If they have dogs on a leash, I'll take my time to make sure they have control of the dog and pull the leash up. If the dog is a the leash's length, then I'll pass at a distance greater than the leash. Normally the dog hears and reacts to the bell before the person does.

I'm not sure which is worse, the earbud zombies, or the women's group walkers with their oversized strollers taking up the entire width of the path and ignoring what's around them. There aren't a lot of paths in this area, so I don't spend a lot of time on them. The paths that are here don't really lead anywhere useful.
 

J.R.

Well-Known Member
Region
USA
How to win friends and influence people.


You never know how a scared person will react. While commuting and just using a bell and "on your left", I have scared people and been cussed out while on a city path. "You f'n idiot!" In other words, 'why did you scare the crap out of me while I wasn't paying attention. How do you expect me to hear that crappy little bell when I have ear buds on?'

Not a fan of the scare, no fun.
 

jabberwocky

Well-Known Member
Many years ago, I rang my bell and passed a middle aged woman running with giant Beats-style earphones on. Stopped at an intersection a few hundred yards ahead, and when she caught up to me she started berating me for not calling my pass. I commented that I did, and rang my bell, and she just grumbled for a while about how my bell needed to be louder. Theres just no pleasing some people. :/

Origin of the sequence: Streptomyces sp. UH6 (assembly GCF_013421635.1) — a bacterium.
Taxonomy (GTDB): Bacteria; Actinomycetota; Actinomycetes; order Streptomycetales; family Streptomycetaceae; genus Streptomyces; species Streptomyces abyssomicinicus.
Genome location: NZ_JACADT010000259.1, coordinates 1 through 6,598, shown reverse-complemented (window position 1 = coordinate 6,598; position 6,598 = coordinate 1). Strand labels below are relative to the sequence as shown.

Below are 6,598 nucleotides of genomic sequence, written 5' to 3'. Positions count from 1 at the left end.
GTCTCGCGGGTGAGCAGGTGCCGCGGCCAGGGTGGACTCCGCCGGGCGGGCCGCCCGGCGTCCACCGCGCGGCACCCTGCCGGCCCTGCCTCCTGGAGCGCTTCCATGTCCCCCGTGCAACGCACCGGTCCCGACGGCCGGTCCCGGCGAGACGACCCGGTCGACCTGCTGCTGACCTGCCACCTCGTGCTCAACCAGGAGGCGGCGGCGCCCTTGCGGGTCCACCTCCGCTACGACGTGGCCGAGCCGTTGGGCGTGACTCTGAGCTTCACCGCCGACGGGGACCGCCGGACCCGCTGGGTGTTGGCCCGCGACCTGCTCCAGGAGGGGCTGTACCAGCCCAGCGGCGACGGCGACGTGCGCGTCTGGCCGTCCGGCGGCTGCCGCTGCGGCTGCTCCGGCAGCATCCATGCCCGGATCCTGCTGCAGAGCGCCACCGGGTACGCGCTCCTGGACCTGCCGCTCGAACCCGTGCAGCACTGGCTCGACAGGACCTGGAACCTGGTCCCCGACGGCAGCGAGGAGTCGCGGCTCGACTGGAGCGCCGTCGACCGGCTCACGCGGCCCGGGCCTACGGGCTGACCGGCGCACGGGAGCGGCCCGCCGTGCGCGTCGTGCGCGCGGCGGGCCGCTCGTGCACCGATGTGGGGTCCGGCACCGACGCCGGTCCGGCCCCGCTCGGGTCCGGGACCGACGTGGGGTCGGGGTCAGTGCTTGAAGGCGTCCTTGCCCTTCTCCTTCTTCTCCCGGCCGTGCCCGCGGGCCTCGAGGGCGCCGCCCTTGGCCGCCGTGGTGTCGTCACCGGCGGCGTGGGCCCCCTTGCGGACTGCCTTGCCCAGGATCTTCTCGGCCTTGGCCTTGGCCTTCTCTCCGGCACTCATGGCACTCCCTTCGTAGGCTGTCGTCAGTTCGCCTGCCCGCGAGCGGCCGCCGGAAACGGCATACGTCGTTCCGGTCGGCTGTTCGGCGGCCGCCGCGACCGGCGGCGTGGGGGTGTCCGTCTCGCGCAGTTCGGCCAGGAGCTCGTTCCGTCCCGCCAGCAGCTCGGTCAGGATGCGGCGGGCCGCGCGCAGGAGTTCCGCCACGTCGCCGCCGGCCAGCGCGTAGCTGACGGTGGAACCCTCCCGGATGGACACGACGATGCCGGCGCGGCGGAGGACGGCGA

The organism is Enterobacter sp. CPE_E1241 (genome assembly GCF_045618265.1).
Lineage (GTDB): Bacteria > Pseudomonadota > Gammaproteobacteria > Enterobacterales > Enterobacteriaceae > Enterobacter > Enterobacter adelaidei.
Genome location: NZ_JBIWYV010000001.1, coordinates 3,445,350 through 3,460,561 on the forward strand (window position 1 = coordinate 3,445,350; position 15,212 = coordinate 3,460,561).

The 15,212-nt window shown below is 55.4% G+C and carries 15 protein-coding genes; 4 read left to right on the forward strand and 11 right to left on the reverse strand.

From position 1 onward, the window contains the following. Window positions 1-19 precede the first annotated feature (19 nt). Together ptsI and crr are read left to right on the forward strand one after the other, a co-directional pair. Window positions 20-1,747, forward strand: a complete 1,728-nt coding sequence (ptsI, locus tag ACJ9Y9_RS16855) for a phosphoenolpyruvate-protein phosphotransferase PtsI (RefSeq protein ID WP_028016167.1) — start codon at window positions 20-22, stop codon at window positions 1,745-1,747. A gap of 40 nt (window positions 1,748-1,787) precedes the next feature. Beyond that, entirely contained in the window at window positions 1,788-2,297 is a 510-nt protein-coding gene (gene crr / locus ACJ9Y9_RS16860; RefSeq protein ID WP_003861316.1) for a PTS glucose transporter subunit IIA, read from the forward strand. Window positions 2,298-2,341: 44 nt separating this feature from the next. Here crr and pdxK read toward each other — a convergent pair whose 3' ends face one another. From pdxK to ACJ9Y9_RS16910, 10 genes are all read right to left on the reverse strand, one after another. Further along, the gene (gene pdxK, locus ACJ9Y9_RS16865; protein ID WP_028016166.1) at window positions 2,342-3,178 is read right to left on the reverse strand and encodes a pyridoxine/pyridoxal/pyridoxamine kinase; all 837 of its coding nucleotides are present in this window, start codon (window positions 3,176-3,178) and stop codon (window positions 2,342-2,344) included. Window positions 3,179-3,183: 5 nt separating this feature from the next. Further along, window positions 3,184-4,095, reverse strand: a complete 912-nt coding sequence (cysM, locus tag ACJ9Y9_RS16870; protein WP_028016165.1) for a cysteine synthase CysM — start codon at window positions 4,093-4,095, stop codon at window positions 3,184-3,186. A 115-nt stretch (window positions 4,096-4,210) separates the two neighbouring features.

Tom@WashDC

Well-Known Member
Region
USA
City
Loudoun County, VA.
Many years ago, I rang my bell and passed a middle aged woman running with giant Beats-style earphones on. Stopped at an intersection a few hundred yards ahead, and when she caught up to me she started berating me for not calling my pass. I commented that I did, and rang my bell, and she just grumbled for a while about how my bell needed to be louder. Theres just no pleasing some people. :/
So true Jabberwocky. I have enthusiastically resigned myself to the fact that I cannot count upon pedestrians along the trail to be cognizant of my approach. The level of situational awareness among pedestrians seems to be distributed in a stable ratio. It seems to be about a 50/50 distribution of pedestrians that are aware of their surroundings, and pedestrians that are oblivious to their surroundings. When I say "oblivious, I mean dangerously oblivious! Some may dispute the ratio, but I do believe it to be stable within a geographic area. So the ever present "oblivious pedestrians" must be dealt with in a safe manner.